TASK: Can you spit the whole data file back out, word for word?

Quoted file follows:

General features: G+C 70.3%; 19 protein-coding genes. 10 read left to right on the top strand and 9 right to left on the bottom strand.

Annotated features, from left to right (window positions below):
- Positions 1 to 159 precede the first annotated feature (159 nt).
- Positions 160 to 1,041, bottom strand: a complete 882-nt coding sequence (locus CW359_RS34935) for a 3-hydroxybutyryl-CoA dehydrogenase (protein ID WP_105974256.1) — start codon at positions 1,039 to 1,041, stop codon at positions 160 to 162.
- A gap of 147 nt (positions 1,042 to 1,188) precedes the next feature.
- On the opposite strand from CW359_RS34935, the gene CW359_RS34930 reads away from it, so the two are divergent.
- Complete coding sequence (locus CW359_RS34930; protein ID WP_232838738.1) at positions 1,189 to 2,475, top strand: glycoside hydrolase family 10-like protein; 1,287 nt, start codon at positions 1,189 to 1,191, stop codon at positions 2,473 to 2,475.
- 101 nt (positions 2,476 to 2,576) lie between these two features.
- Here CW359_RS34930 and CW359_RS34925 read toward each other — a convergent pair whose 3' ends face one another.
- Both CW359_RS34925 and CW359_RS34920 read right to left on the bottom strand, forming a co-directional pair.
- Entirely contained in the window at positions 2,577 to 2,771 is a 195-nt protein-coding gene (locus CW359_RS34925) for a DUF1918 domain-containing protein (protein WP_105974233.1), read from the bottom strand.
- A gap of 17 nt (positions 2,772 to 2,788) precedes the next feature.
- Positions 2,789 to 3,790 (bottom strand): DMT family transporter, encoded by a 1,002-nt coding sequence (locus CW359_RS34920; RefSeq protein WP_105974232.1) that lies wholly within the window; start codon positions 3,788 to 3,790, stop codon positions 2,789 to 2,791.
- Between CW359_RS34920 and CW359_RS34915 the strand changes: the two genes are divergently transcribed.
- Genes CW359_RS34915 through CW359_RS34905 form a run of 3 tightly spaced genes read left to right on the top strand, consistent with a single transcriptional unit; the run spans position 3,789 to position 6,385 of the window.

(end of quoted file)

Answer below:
General features: G+C 70.3%; 19 protein-coding genes. 10 read left to right on the top strand and 9 right to left on the bottom strand.

Annotated features, from left to right (window positions below):
- Positions 1 to 159 precede the first annotated feature (159 nt).
- Positions 160 to 1,041, bottom strand: a complete 882-nt coding sequence (locus CW359_RS34935) for a 3-hydroxybutyryl-CoA dehydrogenase (protein ID WP_105974256.1) — start codon at positions 1,039 to 1,041, stop codon at positions 160 to 162.
- A gap of 147 nt (positions 1,042 to 1,188) precedes the next feature.
- On the opposite strand from CW359_RS34935, the gene CW359_RS34930 reads away from it, so the two are divergent.
- Complete coding sequence (locus CW359_RS34930; protein ID WP_232838738.1) at positions 1,189 to 2,475, top strand: glycoside hydrolase family 10-like protein; 1,287 nt, start codon at positions 1,189 to 1,191, stop codon at positions 2,473 to 2,475.
- 101 nt (positions 2,476 to 2,576) lie between these two features.
- Here CW359_RS34930 and CW359_RS34925 read toward each other — a convergent pair whose 3' ends face one another.
- Both CW359_RS34925 and CW359_RS34920 read right to left on the bottom strand, forming a co-directional pair.
- Entirely contained in the window at positions 2,577 to 2,771 is a 195-nt protein-coding gene (locus CW359_RS34925) for a DUF1918 domain-containing protein (protein WP_105974233.1), read from the bottom strand.
- A gap of 17 nt (positions 2,772 to 2,788) precedes the next feature.
- Positions 2,789 to 3,790 (bottom strand): DMT family transporter, encoded by a 1,002-nt coding sequence (locus CW359_RS34920; RefSeq protein WP_105974232.1) that lies wholly within the window; start codon positions 3,788 to 3,790, stop codon positions 2,789 to 2,791.
- Between CW359_RS34920 and CW359_RS34915 the strand changes: the two genes are divergently transcribed.
- Genes CW359_RS34915 through CW359_RS34905 form a run of 3 tightly spaced genes read left to right on the top strand, consistent with a single transcriptional unit; the run spans position 3,789 to position 6,385 of the window.